Air conditioner service

How Does Air Conditioning Refrigerant Phaseout Affect Me?

You might not think often about how your air conditioner works, but it requires refrigerant to keep your house cool. This refrigerant is bound by environmental rules, because of the chemicals it contains.

Subject to when your air conditioner was installed, it may require R-22, R-410A or R-32 refrigerant. We’ll discuss the differences and which air conditioner refrigerants are being phased out in Macon, plus how these phaseouts affect you.

What’s R-22 and Why is It Discontinued?

If your air conditioner was installed before 2010, it likely has Freon®. You can learn if your air conditioner has it by contacting us at 478-202-3170. You can also check the name plate on your air conditioner condenser, which is found outside your home. This sticker will have details on what type of refrigerant your AC uses.

Freon, which is also known as R-22, includes chlorine. Scientists consider Freon to be damaging to the earth’s ozone layer and one that results in global warming. The Environmental Protection Agency, which governs refrigerants in the United States, outlawed its creation and import in January 2020.

Should I Replace My R-22 Air Conditioner?

It differs. If your air conditioning is running fine, you can continue to run it. With yearly air conditioner maintenance, you can expect your AC to last around 15–20 years. However, the Department of Energy notes that substituting a 10-year-old air conditioner could save you 20–40% on summertime cooling costs!

If you don’t replace your air conditioner, it may create an issue if you require air conditioning repair later on, specifically for refrigerant. Repairs could be pricier, because only limited amounts of recycled and reclaimed R-22 is accessible.

With the end of R-22, many new air conditioners now rely on Puron®. Also called R-410A, this refrigerant was made to keep the ozone layer strong. Because it calls for a varying pressure level, it doesn’t match air conditioners that use R-22 for cooling.

However, Puron still has the potential to lead to global warming. Because of that, it could also ultimately be phased out. Although it hasn’t been disclosed yet for residential air conditioners, it’s anticipated sometime this decade.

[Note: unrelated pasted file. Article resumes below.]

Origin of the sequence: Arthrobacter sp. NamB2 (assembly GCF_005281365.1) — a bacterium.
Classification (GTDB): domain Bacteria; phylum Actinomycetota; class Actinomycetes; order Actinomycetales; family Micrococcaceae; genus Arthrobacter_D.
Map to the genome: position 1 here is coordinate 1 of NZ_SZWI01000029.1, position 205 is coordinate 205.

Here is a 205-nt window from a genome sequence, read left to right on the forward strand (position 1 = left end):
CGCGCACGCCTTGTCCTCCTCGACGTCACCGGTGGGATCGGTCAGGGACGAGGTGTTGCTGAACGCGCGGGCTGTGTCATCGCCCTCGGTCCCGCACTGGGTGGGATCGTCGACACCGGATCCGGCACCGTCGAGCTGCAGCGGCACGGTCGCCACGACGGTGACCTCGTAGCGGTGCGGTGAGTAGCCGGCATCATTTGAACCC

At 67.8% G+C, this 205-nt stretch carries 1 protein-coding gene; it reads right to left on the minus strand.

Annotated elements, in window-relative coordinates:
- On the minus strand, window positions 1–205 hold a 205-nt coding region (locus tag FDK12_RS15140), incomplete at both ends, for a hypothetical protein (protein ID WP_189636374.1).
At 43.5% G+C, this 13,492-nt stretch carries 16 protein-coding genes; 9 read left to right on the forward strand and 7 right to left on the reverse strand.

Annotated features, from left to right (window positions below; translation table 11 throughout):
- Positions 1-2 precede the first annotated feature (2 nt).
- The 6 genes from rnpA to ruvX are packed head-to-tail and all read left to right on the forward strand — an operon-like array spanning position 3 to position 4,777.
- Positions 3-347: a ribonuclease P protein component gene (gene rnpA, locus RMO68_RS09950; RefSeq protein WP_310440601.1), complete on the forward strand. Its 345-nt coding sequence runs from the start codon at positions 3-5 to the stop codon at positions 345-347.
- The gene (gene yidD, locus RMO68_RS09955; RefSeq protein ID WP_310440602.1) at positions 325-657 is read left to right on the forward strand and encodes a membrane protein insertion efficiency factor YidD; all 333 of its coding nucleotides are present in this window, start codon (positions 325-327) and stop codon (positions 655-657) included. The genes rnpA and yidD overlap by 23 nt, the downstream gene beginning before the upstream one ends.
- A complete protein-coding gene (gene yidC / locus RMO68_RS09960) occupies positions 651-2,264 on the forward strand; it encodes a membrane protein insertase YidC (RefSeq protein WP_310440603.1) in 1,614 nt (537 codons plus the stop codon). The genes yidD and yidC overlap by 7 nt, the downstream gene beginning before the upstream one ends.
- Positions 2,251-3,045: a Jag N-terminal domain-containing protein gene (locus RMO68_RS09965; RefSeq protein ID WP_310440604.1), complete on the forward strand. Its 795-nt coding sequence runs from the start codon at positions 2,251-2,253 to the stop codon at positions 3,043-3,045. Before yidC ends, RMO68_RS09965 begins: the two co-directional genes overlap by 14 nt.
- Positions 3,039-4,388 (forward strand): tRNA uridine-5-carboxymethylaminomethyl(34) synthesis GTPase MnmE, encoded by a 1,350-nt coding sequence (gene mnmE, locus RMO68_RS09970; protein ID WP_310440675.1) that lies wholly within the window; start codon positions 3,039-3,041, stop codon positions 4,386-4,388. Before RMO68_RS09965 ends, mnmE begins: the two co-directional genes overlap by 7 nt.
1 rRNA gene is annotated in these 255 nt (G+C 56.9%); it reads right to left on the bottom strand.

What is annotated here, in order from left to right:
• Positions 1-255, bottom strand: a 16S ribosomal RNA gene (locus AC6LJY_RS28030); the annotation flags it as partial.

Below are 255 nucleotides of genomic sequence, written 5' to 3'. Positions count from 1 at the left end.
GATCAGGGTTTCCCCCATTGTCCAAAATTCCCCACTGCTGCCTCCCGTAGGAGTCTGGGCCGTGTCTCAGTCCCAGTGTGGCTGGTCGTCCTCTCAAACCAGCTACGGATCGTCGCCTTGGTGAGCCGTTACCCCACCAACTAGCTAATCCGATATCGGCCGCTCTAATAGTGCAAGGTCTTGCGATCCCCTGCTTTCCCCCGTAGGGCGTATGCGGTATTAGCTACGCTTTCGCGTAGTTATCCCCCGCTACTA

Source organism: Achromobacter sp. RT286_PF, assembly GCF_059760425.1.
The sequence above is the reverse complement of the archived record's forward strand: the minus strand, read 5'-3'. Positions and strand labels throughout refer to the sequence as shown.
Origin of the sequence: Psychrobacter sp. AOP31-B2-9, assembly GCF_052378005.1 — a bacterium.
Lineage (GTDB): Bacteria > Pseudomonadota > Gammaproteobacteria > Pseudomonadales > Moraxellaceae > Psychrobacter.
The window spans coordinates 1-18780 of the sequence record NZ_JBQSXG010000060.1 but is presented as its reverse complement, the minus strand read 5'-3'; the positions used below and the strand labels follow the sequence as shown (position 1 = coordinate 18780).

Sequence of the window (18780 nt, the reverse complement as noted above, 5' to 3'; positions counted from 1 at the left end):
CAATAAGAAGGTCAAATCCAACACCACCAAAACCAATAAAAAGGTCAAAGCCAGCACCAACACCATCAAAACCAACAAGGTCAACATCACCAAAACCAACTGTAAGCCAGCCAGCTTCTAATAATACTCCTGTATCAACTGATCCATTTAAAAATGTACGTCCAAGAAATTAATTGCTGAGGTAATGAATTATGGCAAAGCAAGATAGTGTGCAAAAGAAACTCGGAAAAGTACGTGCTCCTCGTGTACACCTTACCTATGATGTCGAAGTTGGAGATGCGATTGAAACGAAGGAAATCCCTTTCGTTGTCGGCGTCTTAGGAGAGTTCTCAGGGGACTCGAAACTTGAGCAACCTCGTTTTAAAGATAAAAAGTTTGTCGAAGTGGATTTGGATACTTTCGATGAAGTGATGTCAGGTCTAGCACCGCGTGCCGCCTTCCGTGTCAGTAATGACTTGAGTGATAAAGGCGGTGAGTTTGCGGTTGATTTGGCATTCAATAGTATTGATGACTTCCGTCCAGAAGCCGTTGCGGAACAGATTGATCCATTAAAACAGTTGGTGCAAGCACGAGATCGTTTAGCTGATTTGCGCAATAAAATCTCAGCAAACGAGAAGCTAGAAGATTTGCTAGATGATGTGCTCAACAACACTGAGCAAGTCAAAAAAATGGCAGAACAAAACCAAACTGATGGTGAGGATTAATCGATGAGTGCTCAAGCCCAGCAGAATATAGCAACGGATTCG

What Refrigerant Will Replace R-410A?

In preparation of the phaseout, some manufacturers have initiated using R-32 in new air conditioners. This refrigerant ranks low for global warming possibility—about one-third less than R-410A. And it also reduces energy consumption by approximately 10%, according to the Intergovernmental Panel on Climate Change’s Fourth Assessment Report. That’s savings that may be sent on to you through your utility costs.

Air Temperature Control Can Help with All Your Air Conditioning Needs

In brief, the modifications to air conditioner refrigerant probably won’t impact you a whole lot until you require repairs. But as we went over earlier, refrigerant repairs may be pricier since there are the limited amounts that are accessible.

Not to mention, your air conditioner typically breaks down at the worst time, typically on the hottest day when we’re receiving a lot of other calls for AC repair.

If your air conditioner relies on a phased out refrigerant or is aging, we suggest getting a new, energy-efficient air conditioner. This provides a hassle-free summer and may even decrease your energy costs, especially if you get an ENERGY STAR®-rated model. Plus, Air Temperature Control has many financing programs to make your new air conditioner even more affordable. Contact us at 478-202-3170 to get started today with a free estimate.

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